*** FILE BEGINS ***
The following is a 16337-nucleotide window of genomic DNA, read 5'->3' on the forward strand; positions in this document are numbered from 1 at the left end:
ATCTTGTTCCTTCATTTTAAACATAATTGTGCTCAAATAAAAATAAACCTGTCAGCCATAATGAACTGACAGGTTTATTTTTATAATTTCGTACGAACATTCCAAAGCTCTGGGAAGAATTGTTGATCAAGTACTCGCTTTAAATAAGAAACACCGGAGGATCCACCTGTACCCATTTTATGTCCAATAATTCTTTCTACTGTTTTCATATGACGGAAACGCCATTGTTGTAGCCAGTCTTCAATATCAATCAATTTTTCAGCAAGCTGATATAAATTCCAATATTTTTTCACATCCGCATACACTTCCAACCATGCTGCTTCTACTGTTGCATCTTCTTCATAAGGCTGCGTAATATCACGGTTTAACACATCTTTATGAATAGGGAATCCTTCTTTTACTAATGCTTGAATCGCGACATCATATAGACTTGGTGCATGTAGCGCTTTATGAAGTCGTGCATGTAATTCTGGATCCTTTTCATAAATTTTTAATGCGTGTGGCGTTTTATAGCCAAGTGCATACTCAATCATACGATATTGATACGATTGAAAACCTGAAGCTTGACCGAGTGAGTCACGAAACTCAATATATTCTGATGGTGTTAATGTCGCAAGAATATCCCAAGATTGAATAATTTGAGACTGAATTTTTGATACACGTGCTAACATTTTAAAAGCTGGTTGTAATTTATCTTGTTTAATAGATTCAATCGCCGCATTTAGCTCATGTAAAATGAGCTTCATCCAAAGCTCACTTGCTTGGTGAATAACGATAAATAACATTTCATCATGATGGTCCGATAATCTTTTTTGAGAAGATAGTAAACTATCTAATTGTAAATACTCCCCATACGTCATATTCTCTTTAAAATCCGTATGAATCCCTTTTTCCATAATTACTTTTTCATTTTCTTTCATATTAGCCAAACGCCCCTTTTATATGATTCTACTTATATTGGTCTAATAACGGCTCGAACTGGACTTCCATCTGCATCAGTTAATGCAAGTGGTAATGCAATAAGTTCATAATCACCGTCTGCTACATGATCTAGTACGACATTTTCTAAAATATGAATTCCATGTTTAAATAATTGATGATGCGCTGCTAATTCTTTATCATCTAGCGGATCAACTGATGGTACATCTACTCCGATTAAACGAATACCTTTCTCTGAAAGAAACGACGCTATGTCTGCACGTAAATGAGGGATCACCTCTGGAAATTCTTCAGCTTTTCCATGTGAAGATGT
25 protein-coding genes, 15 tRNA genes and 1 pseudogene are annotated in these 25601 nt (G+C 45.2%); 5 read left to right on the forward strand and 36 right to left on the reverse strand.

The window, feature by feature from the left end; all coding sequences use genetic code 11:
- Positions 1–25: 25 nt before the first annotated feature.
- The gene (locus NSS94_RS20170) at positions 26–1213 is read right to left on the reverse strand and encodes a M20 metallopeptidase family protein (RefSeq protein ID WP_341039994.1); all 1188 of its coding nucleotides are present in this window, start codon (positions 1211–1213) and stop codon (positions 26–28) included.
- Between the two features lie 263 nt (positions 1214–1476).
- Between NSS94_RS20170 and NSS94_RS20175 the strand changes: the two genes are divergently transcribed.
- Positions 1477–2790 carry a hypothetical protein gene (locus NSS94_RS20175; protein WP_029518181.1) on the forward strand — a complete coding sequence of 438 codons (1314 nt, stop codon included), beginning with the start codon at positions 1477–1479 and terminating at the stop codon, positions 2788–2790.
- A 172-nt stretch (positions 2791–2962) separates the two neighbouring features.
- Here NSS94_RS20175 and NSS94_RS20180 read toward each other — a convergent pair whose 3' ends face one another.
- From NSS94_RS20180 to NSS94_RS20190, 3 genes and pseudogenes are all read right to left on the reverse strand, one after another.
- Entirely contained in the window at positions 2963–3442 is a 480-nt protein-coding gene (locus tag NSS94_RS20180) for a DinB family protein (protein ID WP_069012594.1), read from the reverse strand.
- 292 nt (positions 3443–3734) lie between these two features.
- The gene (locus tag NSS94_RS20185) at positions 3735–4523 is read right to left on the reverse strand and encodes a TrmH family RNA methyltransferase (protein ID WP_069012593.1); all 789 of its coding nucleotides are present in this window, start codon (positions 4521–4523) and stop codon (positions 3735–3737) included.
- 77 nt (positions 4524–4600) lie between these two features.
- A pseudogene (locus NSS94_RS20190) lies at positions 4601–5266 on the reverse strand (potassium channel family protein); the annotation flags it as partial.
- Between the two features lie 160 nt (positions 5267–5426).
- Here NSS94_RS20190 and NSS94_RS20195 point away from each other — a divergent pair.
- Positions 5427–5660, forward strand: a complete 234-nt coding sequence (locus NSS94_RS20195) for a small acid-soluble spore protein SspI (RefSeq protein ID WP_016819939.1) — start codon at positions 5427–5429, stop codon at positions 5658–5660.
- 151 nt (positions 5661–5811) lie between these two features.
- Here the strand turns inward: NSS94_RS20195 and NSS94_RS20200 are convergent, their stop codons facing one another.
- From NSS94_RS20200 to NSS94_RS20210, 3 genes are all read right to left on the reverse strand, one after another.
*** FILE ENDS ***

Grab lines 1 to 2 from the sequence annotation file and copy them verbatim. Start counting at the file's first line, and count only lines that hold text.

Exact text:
The following is a 16337-nucleotide window of genomic DNA, read 5'->3' on the forward strand; positions in this document are numbered from 1 at the left end:
ATCTTGTTCCTTCATTTTAAACATAATTGTGCTCAAATAAAAATAAACCTGTCAGCCATAATGAACTGACAGGTTTATTTTTATAATTTCGTACGAACATTCCAAAGCTCTGGGAAGAATTGTTGATCAAGTACTCGCTTTAAATAAGAAACACCGGAGGATCCACCTGTACCCATTTTATGTCCAATAATTCTTTCTACTGTTTTCATATGACGGAAACGCCATTGTTGTAGCCAGTCTTCAATATCAATCAATTTTTCAGCAAGCTGATATAAATTCCAATATTTTTTCACATCCGCATACACTTCCAACCATGCTGCTTCTACTGTTGCATCTTCTTCATAAGGCTGCGTAATATCACGGTTTAACACATCTTTATGAATAGGGAATCCTTCTTTTACTAATGCTTGAATCGCGACATCATATAGACTTGGTGCATGTAGCGCTTTATGAAGTCGTGCATGTAATTCTGGATCCTTTTCATAAATTTTTAATGCGTGTGGCGTTTTATAGCCAAGTGCATACTCAATCATACGATATTGATACGATTGAAAACCTGAAGCTTGACCGAGTGAGTCACGAAACTCAATATATTCTGATGGTGTTAATGTCGCAAGAATATCCCAAGATTGAATAATTTGAGACTGAATTTTTGATACACGTGCTAACATTTTAAAAGCTGGTTGTAATTTATCTTGTTTAATAGATTCAATCGCCGCATTTAGCTCATGTAAAATGAGCTTCATCCAAAGCTCACTTGCTTGGTGAATAACGATAAATAACATTTCATCATGATGGTCCGATAATCTTTTTTGAGAAGATAGTAAACTATCTAATTGTAAATACTCCCCATACGTCATATTCTCTTTAAAATCCGTATGAATCCCTTTTTCCATAATTACTTTTTCATTTTCTTTCATATTAGCCAAACGCCCCTTTTATATGATTCTACTTATATTGGTCTAATAACGGCTCGAACTGGACTTCCATCTGCATCAGTTAATGCAAGTGGTAATGCAATAAGTTCATAATCACCGTCTGCTACATGATCTAGTACGACATTTTCTAAAATATGAATTCCATGTTTAAATAATTGATGATGCGCTGCTAATTCTTTATCATCTAGCGGATCAACTGATGGTACATCTACTCCGATTAAACGAATACCTTTCTCTGAAAGAAACGACGCTATGTCTGCACGTAAATGAGGGATCACCTCTGGAAATTCTTCAGCTTTTCCATGTGAAGATGT